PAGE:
It’s an Election Year — White House to Extend Student Loan Moratorium
Author: Greg Valliere
April 6, 2022
THE MORATORIUM WAS SUPPOSED TO END on May 1, but surging gasoline and food prices have convinced Biden officials that they should extend it until Aug. 1 (still another extension, as the Nov. 8 elections approach, is likely in late July).
WITH INFLATION AND AN INCREASINGLY HAWKISH Federal Reserve likely to cool economic growth by year-end, the Biden administration wants to keep stimulus flowing on everything from student debt payment relief to another huge Social Security cost of living increase, which will be announced just before the election.
BIDEN’S GRADUAL APPROACH on student loans has angered progressives, most of whom favor debt forgiveness of perhaps $50,000 in loans. Biden has been opposed to any kind of blanket debt relief, but this will be his fourth extension. President Trump extended the moratorium twice.
THIS LATEST EXTENSION, which could be announced today, means that borrowers collectively will save about $5 billion each month in interest payments that do not accrue on their loans, the Biden Administration estimates.
OUR BOTTOM LINE: While the growth of Washington spending is slowing, it’s still robust — states and individuals are flush with cash. A recession is possible in 2023, but it doesn’t look imminent this year; a student loan payment moratorium will help keep consumers afloat.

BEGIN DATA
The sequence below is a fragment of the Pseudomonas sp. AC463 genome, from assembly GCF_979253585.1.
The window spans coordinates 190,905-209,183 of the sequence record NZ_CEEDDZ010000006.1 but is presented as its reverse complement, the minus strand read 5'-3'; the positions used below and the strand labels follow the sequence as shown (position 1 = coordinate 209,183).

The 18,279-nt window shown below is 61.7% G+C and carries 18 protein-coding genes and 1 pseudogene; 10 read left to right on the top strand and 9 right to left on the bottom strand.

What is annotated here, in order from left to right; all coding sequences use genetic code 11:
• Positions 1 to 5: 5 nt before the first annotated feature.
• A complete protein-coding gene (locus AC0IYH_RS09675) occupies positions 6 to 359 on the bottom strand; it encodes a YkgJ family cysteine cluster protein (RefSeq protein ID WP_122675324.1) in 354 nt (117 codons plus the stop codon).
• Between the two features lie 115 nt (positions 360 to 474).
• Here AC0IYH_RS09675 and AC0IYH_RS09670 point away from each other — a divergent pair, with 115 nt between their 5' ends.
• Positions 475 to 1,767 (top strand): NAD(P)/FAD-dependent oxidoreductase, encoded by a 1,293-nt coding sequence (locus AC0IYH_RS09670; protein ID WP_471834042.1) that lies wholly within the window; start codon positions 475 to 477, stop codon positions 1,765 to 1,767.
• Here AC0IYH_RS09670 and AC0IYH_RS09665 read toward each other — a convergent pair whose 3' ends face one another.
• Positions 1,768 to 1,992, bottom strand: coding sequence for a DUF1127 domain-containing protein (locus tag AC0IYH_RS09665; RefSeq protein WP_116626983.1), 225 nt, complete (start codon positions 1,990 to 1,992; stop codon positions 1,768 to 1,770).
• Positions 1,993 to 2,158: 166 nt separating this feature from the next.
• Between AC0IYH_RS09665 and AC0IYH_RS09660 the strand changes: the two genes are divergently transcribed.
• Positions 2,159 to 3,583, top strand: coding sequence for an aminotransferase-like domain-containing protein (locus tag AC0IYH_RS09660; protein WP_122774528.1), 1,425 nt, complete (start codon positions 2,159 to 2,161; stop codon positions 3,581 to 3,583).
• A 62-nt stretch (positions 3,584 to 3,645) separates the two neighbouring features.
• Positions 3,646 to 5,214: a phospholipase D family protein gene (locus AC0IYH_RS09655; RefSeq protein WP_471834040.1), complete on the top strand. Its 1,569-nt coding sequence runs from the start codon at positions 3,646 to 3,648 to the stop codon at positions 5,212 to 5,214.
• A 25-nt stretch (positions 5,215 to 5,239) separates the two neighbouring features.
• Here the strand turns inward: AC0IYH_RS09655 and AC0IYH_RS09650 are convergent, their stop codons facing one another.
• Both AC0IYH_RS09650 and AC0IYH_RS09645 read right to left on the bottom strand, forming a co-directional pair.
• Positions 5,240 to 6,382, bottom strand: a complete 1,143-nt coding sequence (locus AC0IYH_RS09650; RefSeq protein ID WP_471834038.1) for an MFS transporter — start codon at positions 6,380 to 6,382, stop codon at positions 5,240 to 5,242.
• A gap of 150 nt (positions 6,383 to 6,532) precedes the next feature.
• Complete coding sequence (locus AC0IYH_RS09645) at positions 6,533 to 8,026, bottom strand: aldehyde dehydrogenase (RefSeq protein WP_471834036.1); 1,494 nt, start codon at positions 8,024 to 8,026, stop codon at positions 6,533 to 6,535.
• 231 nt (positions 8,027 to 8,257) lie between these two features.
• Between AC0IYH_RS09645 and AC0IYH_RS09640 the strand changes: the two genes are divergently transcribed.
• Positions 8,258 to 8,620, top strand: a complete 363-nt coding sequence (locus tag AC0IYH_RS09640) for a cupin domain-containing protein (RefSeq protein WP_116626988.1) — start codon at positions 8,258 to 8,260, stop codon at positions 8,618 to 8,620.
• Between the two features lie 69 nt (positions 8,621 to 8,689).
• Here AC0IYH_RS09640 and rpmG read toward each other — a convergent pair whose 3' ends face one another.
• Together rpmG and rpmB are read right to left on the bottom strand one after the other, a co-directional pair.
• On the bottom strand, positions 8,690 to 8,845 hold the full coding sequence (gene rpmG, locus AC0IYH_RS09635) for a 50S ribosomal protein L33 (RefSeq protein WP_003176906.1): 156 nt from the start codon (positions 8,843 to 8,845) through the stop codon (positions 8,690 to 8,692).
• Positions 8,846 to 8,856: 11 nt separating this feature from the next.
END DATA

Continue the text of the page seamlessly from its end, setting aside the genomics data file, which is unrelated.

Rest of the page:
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MEANWHILE, THE SANCTIONS CLAMPDOWN ON RUSSIA is intensifying this week in the wake of shocking reports of torture and murder of Ukrainian civilians. New sanctions have targeted Russia’s ability to make debt payments; a default is increasingly likely by early May, the New York Times concludes in a report this morning.
DESPITE ANXIETY over surging food and fuel prices, Western leaders are under pressure from voters to do more to punish Vladimir Putin. More arms shipments to Ukraine are certain, as are curbs on purchases of Russian coal.
THE BIGGEST NATO CONTROVERSY is over Russian natural gas; Germany doesn’t want to accept immediate curbs on imports. “We are pursuing a strategy that will make us independent of Russian gas, coal and oil, but just not right away,” a top German official said yesterday. That means Germany will continue to send about $220 million a day to Russia for natural gas, which will help finance Putin’s murderous war.
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